Greater Greater Education

DC wants charters in 4 closed schools, and KIPP is interested

Charter schools could soon occupy 4 campuses which housed DC public schools until the latest round of school closings. KIPP DC, part of the highly successful national chain of charter schools, plans to make a bid for one of them, the Hamilton school in Ivy City near Ivy City and Gallaudet.


The 4 campuses. Map by the author from Google Maps base layer.

DC Public Schools (DCPS) and the DC Department of General Services (DGS) announced a request for offers (RFO) for the campuses: Hamilton, Shead Shaed Education Campus in Edgewood, Young Elementary School in Carver-Langston, and Winston Education Campus, in Hillcrest.

Existing public charter schools, or groups who have gotten conditional approval to create a public charter school, are eligible to bid. DC's goal is to locate high-performing charter schools in these communities. Of the 4 properties, only the Young campus is in an area with several existing, high-performing schools.

KIPP DC met with residents at Advisory Neighborhood Commissioner Peta-Gay Lewis's Single-Member District 5D01 meeting Tuesday evening to discuss its plans. A new KIPP school, the Webb campus in Trinidad, will open this summer and serve 300 students, but there are 3,000 students citywide on KIPP's waiting list.


Location of current KIPP campuses in DC. Image from KIPP DC.

The Hamilton site would become a high school that could serve students coming from middle school at the Shaw, Webb, and Benning campuses. Any slots not filled by KIPP 8th graders would accept enrollment from students citywide.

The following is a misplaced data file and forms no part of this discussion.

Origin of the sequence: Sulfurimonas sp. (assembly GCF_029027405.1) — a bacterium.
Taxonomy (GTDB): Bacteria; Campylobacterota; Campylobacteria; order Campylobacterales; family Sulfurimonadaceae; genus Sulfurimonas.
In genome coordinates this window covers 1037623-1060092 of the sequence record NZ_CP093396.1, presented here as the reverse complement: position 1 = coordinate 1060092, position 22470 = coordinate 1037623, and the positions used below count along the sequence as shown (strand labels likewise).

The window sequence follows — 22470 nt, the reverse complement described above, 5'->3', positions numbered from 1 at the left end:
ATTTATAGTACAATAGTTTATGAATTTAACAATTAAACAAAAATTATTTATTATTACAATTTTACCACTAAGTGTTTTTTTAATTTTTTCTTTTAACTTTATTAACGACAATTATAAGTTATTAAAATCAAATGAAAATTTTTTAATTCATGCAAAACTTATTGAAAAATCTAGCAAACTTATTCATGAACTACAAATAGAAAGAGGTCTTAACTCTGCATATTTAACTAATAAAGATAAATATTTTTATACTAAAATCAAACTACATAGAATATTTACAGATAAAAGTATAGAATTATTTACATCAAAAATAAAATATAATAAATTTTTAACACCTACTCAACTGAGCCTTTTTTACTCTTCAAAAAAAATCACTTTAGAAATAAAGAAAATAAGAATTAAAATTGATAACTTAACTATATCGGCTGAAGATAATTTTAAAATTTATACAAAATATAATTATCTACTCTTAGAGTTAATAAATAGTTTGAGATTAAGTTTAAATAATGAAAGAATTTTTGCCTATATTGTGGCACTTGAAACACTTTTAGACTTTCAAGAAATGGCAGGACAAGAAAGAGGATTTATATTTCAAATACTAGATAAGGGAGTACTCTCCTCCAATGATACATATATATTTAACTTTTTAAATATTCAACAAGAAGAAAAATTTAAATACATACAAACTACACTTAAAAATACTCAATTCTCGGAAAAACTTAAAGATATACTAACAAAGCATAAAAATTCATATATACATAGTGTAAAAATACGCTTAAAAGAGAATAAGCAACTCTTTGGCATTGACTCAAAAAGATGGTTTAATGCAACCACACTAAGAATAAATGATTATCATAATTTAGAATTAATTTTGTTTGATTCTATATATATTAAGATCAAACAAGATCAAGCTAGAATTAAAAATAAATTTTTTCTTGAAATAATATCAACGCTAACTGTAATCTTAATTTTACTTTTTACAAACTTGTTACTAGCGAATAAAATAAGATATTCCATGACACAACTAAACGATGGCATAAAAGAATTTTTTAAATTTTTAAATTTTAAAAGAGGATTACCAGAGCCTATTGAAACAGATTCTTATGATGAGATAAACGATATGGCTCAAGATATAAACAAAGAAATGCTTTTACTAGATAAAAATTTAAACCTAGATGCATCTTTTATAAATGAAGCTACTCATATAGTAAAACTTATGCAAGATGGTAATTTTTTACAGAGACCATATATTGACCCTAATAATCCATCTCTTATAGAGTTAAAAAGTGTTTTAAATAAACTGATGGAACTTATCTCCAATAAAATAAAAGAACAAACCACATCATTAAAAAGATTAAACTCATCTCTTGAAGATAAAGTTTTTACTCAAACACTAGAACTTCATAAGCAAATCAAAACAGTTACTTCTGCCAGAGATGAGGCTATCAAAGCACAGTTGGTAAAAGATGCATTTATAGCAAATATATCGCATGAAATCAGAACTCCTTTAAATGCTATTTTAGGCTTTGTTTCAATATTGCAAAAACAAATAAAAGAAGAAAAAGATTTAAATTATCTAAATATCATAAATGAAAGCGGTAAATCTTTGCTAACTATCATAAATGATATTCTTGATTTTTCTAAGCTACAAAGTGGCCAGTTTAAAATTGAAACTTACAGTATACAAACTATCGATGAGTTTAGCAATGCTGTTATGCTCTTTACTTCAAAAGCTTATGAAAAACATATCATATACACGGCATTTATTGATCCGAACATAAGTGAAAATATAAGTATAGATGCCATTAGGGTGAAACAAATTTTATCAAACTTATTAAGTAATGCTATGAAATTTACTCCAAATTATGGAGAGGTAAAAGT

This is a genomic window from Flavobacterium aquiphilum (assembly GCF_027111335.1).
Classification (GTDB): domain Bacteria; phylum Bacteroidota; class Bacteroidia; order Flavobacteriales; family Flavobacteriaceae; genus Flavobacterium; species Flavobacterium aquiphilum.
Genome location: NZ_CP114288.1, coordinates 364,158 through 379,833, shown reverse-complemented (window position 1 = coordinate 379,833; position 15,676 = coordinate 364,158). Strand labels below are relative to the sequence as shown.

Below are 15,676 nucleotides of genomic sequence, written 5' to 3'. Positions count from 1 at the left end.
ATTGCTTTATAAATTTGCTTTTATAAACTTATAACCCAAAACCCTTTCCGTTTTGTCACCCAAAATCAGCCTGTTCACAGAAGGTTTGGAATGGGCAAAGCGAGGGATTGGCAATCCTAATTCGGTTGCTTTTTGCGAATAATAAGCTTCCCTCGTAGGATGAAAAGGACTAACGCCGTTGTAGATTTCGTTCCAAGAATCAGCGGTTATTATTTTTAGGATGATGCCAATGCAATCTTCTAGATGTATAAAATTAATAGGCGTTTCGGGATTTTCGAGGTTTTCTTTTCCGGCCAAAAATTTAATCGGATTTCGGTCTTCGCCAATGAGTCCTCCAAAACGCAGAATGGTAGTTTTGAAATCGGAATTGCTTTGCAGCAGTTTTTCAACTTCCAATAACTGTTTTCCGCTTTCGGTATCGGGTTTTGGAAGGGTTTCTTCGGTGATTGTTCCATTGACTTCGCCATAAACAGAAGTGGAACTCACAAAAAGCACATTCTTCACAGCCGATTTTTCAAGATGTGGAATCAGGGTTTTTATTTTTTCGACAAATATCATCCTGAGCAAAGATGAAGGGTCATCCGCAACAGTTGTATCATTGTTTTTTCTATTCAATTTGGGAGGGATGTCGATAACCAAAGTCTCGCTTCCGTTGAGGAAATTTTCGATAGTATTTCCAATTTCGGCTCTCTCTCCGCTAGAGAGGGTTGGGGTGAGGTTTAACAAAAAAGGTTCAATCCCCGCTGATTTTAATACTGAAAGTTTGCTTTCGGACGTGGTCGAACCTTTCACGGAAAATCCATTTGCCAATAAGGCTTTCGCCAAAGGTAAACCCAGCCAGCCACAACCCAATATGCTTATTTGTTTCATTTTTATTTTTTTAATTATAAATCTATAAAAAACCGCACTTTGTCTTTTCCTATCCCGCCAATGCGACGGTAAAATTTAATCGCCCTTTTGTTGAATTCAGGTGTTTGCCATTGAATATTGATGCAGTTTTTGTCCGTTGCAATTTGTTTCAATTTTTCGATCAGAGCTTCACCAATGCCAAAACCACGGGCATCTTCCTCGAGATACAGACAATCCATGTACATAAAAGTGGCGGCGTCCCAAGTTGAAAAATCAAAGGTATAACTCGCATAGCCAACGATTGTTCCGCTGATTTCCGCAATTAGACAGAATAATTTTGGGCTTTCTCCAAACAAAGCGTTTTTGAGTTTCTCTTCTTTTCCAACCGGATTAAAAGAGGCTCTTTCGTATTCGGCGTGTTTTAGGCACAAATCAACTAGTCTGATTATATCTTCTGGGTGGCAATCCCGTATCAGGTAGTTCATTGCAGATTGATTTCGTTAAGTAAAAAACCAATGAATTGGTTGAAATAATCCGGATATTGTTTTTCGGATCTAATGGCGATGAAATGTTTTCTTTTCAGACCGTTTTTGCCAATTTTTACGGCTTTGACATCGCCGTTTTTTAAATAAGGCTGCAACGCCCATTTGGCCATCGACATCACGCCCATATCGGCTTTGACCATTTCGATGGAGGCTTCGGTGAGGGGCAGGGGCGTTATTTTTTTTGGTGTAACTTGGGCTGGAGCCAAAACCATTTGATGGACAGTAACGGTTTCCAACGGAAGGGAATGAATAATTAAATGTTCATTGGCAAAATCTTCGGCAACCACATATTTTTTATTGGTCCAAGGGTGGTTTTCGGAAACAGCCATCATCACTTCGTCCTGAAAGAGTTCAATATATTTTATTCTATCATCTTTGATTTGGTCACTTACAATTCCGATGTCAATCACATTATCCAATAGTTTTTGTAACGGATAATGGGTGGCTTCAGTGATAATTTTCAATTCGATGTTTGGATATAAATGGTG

The location is close to many of KIPP's existing middle schools, allowing it to feel more like a neighborhood school, officials said.

Parents of students at the nearby Two Rivers public charter school also said they have heard it may vie for the Hamilton site as well. Schools have to apply by August 14.

Corrections: The original version of this article misspelled the name of the Shaed school, and also said Hamilton is in Ivy City, when it is actually in the Florida Market or Union Market area near but (by most people's conception of the neighborhood) not strictly in Ivy City.

Martin Moulton is an education advocate who lives in the Shaw neighborhood. He is originally from California where he attended public, private and parochial schools. He works in the tech sector. A life long cyclist/non-driver, he serves on the board of the Washington Area Bicyclist Association. Moulton has served as a consultant to KIPP DC in its community outreach. 

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"More like a neighborhood school" is a bit disingenuous, considering that the school is on one of the most isolated parcels of land in NE, bounded in by Gallaudet's literally-walled-off campus on one side, the busy Brentwood Parkway (and DC Water's reservoir) on the other, and NY Ave forming a huge wall to the north.

Realistically, the school is not a part of any neighborhood. Definitely not Ivy City.

by andrew on Jul 18, 2013 1:46 pm • linkreport

Not a big deal, but it's spelled Shaed.

by Ward 1 Guy on Jul 18, 2013 2:33 pm • linkreport